Sunday, July 10, 2016
Arc Review: When We Was Fierce by e.E. Charlton-Trujillo
When We Was Fierce by e.E. Charlton-Trujillo. 382 p. Candlewick Press, August 9, 2016. 9780763679378. (Review from arc courtesy of the author.)
When author and film maker, e.E. Charlton-Trujillo posted a query on FB about who might want an arc of her upcoming book a few months ago, I jumped at the chance. Only the arc languished on the tbr pile whilst I completed books and reviews I had deadlines for. But shortly after getting ready to pack for ALAAC16, I cracked the book open one night before turning in. By page 48, my heart had already broken several times; I already adored Hilda and Theo; but then came the revelation. And I had to close the book because it hurt too much for the first of many times. But, I'm getting ahead of myself.
The book opens with Theo, our fifteen-year-old narrator and his friends, fresh from a pick-up b-ball game witnessing the brutal beating of Ricky-Ricky at the hands of Money Mike. Theo knows he should steer clear, but he's worried about Ricky-Ricky, who's a bit slow and stutters and wouldn't hurt a fly. Theo crosses the street to check on Ricky-Ricky.
And I kneel down to Ricky-Ricky quick
Couldn't make out his face
'cause he was so wet with blood.
I musta' gone pale 'cause I felt the color float.
'Ricky-Ricky," I shook him. "Get up, you fool."
And the second I looked close at Ricky-Ricky,
to see if he lost his breath,
the quick clunk of those black boots met my face.
Just like that.
The earth spun. (p. 13)
Verse novels tend to lend themselves to fast reads. Not so When We Was Fierce. Firstly, there was the problem of my constantly breaking heart, and subsequent need to close the book to breathe. Secondly, this sheltered, suburban white girl felt like she was reading a foreign language. The syntax and the rhythm though beautiful, were unfamiliar. I found myself spending so much time decoding that I was failing to understand what I was reading. I began to wonder if there would be an audiobook that I should wait to listen to so that I could understand and appreciate what I was trying so hard to read. (That's the way I got through Dickens.)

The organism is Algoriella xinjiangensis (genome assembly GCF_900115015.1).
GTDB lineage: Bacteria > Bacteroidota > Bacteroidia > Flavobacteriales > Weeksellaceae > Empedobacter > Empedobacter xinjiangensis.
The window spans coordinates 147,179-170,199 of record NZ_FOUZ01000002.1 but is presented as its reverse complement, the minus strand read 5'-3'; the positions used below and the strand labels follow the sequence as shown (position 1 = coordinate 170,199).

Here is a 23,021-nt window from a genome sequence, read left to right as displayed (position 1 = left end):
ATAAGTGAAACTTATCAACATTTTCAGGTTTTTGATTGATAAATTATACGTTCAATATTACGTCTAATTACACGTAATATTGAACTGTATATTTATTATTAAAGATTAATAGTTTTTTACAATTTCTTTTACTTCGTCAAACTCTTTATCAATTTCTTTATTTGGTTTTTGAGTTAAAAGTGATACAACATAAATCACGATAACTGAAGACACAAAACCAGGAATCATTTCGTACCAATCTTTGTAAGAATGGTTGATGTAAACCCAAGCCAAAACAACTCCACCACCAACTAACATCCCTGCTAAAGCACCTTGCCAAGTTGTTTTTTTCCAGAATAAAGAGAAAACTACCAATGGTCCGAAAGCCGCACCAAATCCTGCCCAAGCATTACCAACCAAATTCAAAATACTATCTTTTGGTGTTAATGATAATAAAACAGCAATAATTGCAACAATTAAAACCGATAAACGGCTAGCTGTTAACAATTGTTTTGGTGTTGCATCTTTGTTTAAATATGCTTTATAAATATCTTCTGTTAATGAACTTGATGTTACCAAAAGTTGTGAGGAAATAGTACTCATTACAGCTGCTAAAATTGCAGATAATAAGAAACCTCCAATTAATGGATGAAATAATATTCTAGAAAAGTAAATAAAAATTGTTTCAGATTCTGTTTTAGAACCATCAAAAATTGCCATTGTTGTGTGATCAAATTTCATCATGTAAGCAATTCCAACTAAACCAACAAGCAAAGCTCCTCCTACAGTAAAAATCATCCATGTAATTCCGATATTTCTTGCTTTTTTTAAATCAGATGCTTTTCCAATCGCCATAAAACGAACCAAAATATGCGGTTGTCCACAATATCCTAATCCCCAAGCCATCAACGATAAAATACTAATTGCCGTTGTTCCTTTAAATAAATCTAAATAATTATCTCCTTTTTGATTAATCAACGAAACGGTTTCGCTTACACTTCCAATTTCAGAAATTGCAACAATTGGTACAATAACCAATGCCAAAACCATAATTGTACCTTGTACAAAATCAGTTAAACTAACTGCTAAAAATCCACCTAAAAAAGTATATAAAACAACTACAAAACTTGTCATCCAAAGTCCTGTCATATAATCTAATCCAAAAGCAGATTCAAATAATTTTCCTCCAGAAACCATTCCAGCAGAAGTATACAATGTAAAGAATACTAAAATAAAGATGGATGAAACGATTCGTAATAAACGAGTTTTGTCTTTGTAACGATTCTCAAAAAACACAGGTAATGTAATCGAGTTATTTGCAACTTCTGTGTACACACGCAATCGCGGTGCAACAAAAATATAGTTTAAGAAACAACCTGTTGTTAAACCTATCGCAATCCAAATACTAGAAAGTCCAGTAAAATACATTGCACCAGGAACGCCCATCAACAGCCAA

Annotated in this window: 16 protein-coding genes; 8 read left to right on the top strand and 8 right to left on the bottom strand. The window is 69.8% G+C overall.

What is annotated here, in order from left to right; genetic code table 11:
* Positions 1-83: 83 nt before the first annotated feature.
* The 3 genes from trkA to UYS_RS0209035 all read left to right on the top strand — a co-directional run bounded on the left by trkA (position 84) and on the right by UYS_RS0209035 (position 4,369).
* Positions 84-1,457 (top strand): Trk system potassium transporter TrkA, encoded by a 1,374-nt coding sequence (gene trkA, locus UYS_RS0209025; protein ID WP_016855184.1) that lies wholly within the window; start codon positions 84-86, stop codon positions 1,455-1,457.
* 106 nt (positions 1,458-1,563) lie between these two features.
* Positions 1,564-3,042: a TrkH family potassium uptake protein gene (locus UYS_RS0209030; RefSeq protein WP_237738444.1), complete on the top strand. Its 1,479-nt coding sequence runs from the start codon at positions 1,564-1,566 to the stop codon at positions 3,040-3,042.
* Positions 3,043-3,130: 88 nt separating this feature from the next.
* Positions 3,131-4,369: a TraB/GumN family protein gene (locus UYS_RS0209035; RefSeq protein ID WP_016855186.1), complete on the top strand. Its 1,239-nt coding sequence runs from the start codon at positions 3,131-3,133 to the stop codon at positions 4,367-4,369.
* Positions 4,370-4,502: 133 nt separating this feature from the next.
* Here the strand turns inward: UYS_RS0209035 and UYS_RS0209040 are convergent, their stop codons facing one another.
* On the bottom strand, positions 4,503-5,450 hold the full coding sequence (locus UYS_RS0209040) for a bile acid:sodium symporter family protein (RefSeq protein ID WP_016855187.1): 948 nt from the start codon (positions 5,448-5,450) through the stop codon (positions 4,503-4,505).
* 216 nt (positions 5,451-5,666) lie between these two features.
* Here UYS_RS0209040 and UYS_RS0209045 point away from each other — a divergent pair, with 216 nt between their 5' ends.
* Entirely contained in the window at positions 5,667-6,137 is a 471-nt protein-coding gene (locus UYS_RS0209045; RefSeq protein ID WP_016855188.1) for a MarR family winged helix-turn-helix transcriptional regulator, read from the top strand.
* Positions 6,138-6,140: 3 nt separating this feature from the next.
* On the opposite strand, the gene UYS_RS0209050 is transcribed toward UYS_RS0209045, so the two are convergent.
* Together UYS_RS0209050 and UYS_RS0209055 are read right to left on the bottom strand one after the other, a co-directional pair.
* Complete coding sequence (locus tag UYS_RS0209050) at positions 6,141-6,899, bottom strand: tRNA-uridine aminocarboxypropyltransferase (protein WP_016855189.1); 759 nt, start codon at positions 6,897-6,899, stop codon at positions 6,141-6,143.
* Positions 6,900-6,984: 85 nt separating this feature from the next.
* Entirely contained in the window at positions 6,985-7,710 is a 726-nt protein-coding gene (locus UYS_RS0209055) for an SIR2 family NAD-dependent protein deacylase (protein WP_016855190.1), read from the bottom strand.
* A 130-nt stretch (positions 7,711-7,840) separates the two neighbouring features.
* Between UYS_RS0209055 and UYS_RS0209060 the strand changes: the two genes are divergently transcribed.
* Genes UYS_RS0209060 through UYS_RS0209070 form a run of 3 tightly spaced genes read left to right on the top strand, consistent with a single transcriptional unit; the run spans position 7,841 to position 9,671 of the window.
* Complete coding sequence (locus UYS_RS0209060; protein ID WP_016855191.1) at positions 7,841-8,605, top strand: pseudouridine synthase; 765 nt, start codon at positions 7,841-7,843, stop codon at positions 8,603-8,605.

Instead, I leaned in and Listened. Once, I clicked with the cadence of the language, I kept it slow anyway. And I dog-earred many, many pages in order to go back and revisit moments - of revelation, of sadness, of humor (that Hilda is a force of nature), of tenderness, and of admiration for what e.E. Charlton-Trujillo has done here. She has provided a compassionate, yet unflinching depiction of the brutal, often short lives of the inner city poor.
When We Was Fierce not only has a courageous, wise and winning narrator in Theo, but a host of vivid, memorable main and secondary characters. The aforementioned Hilda, Theo's widowed mom who works several jobs and has high hopes for Theo and his pregnant sister, Monica. Monica, strong, bright and honest, owning her mistake and trying to decide what is best. Even Theo's deceased father, Tony looms large as Theo tries to man up and also be the man his father was. Odds are truly stacked against him and he knows it. He is eloquent and wise beyond his years.
He fears for the well-being of his friends, Catch and Yo-Yo, step-brothers caught in a cycle of vicious abuse at the hands of Pinky. He sees the light in Catch's eyes extinguishing and mourns the loss of his friend. That they are all marked by Money Mike because Theo insisted on checking Ricky-Ricky haunts him.
Once I finished, reading the ending through tears, I wiped my eyes, reread the ending and started the book again. It has been several days since I finished, but images are seared into my very being. Most of the folks in Theo's world have taken up permanent residence in my heart (right close by Angie from Charlton-Trujillo's 2013, Fat Angie and Miguel, Rondell and Mong from Matt de la Peña's 2009, We Were Here). I look forward to rereading this literary masterpiece many times both with my eyes and with my ears. This raw, gritty, powerful, eloquent, important, timely book needs to be read by EVERYONE.
ETA: If you ever get the opportunity to view e. E.'s documentary, At-Risk Summer, please do so. There's a trailer on Never Counted Out the not-for-profit organization founded and run by her in response to the kids she visited while on book tour for Fat Angie. If you can, drop a donation or a box of new books by. It's a great cause.